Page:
• No access to water / dehydration
  • Medication errors
  • Poor toileting facilities
  • Inadequate daily care and grooming, or abandonment
  • Failure to diagnose or recognize heart attack or stroke
  • Failure to treat or provide emergency care for stroke or heart attack
  • Elopement or wandering, where the patient leaves the nursing home without authorization
  • Intimidation or use of threats

Some Signs of abuse are:

nursing home abuse and personal injury lawyersEmotional: behavior and/or personality changes; withdrawn and uncommunicative; dementia; depression; anxiety and agitation.

Physical: Unexplained accident or injury; Decubitus Ulcers (Bedsores); Frozen joints; Contractures; Brittle bones or Fracture; Muscle atrophy; Burns; Fearfulness; Broken eyeglasses; Rapid, unexplained weight loss; Unwarranted use of physical restraints

Sexual: Unexplained venereal disease;Genital infections;Vaginal or anal bleeding;Torn or stained underclothing;Bruising around breasts, upper abdomen, or inner thighs

Nursing Home and Elder Law 

By law, nursing homes must provide care to maintain the highest practicable physical, mental and psycho-social well-being of each resident. Federal and state laws were designed to protect nursing home residents and the abuse or neglect that occurs there and in other assisted living facilities. Many states also require that nursing homes meet individual state standards relating to the type and quality of care required.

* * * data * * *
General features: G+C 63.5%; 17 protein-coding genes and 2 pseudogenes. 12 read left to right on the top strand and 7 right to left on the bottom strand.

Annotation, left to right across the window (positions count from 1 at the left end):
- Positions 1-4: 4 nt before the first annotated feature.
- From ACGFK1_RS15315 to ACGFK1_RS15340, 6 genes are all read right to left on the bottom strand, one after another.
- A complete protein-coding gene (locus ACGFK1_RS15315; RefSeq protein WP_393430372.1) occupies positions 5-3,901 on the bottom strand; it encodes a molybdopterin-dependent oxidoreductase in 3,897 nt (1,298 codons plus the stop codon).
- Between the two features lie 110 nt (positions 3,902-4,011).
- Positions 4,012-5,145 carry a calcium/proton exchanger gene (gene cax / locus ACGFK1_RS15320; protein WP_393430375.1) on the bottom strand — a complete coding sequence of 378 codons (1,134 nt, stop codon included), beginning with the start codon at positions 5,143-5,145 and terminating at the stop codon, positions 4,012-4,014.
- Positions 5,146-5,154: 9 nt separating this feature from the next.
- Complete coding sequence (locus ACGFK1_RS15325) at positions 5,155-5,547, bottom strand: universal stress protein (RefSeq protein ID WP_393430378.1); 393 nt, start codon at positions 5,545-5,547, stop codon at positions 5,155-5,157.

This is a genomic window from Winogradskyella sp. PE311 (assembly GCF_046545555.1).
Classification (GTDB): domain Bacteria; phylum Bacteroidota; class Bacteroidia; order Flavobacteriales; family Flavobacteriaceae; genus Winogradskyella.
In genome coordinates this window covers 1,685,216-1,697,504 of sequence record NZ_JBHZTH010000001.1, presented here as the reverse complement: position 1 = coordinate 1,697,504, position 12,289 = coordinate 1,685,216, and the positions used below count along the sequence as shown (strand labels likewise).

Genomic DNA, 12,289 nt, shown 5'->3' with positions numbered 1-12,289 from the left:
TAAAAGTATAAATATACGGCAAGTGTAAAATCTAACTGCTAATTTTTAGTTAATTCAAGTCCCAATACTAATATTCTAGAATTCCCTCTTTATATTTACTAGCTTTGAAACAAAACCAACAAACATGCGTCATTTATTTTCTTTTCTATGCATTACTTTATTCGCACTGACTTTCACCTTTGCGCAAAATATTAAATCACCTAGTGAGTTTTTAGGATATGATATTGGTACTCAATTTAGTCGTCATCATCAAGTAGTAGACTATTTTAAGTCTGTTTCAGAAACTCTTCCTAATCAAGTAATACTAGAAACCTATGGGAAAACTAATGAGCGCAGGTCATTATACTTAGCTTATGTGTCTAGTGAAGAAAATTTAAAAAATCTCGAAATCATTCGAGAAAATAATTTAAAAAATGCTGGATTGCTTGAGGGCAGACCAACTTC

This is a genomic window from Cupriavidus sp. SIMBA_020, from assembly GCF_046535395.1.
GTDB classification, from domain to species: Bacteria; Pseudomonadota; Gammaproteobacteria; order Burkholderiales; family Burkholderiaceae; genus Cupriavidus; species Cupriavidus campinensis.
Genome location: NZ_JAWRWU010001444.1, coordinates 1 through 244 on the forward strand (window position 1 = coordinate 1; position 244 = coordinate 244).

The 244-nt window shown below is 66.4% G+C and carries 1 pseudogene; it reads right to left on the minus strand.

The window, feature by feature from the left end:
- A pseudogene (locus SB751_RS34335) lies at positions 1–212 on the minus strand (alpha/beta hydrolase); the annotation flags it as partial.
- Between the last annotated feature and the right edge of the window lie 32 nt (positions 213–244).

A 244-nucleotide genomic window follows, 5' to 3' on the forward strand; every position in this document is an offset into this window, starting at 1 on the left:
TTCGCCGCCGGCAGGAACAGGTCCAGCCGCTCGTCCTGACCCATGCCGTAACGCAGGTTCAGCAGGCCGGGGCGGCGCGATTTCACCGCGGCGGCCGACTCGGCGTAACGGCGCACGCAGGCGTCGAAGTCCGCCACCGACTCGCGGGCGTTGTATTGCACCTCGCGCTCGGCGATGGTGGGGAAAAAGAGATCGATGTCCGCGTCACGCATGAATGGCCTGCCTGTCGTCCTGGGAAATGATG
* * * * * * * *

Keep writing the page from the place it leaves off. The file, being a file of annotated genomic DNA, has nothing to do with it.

Failure to comply with elder law has resulted in abuse that in turn caused illness, discomfort and death. This abuse is often referred to as “institutional abuse”.

State Elder Law

Most states have addressed the institutional abuse issue with laws that require doctors, nurses and other health care professionals to report suspected neglect to a designated state office. Laws further require nursing homes to investigate and report any abuse incidents that occur within their facility. Physicians, hospitals, nurses, therapists, aides, orderlies and administrators must provide adequate care, medical treatment and protection to the residents and patients in their facility.

State laws typically require a nursing home to be licensed in order to operate, provides for annual inspections, sets up a procedure for handling complaints, prohibits discrimination, and imposes sanctions for violation, such as licensure suspension and revocation. The state regulatory agency investigates any reports of alleged abuse or violations.

Federal Elder Law

nursing home abuseIn 1987, the federal government passed the Nursing Home Reform Act (NRA), and nursing homes that receive federal funds must comply with the act. The NRA sets standards for care, establishes a list of rights for residents, such as the right to be treated with dignity and to exercise self-determination, sets up a monitoring system for nursing homes, and specifies sanctions for non-compliance. The Act covers resident care and rights, staffing, the quality of care, restraints, privacy, and record keeping. The law applies to all the various types of nursing homes who receive funds under Medicaid or Medicare programs.

Under the Nursing Home Reform Act, nursing homes must also do the following in order to meet the basic tenet of the Act:

  • Employ sufficient nursing and other staff in order to provide nursing and related services
  • Be administered in a way that enables the nursing home to use resources effectively and efficiently